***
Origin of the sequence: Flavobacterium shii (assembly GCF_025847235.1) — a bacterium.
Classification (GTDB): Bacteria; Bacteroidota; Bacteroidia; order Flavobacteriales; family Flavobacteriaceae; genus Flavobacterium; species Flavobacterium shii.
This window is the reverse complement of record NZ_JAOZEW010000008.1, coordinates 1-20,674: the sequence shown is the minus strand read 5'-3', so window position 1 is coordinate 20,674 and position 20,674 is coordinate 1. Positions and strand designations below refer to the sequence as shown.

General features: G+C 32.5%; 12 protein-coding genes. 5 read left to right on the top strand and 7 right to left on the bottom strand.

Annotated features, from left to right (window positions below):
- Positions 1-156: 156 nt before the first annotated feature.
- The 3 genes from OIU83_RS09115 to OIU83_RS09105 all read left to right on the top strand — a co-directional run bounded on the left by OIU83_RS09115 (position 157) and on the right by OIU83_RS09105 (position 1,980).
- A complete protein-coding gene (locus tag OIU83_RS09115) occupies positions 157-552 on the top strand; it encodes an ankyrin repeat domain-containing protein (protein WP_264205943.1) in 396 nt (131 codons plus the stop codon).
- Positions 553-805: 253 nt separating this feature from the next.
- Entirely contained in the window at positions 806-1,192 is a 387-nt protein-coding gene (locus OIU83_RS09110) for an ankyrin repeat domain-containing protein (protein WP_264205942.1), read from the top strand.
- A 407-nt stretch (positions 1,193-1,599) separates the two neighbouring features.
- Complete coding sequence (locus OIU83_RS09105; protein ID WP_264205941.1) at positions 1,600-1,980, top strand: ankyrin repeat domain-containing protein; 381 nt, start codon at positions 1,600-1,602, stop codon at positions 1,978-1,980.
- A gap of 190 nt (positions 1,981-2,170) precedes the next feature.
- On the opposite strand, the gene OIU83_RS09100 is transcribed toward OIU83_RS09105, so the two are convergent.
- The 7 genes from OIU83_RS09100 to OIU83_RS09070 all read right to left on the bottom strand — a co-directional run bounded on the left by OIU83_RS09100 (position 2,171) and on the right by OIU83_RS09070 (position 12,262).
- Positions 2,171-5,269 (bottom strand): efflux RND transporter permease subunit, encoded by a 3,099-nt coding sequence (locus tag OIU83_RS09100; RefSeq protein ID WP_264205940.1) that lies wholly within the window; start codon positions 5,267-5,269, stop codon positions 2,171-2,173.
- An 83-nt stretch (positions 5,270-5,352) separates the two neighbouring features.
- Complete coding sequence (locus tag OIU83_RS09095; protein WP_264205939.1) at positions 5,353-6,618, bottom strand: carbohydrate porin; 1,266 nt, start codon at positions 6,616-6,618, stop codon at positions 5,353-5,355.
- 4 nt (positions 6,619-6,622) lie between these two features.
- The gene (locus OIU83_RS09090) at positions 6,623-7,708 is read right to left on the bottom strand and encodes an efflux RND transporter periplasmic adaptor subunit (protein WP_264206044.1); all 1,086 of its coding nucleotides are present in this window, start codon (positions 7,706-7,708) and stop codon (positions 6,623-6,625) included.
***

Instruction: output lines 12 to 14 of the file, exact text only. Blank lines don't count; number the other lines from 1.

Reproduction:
- Complete coding sequence (locus OIU83_RS09105; protein ID WP_264205941.1) at positions 1,600-1,980, top strand: ankyrin repeat domain-containing protein; 381 nt, start codon at positions 1,600-1,602, stop codon at positions 1,978-1,980.
- A gap of 190 nt (positions 1,981-2,170) precedes the next feature.
- On the opposite strand, the gene OIU83_RS09100 is transcribed toward OIU83_RS09105, so the two are convergent.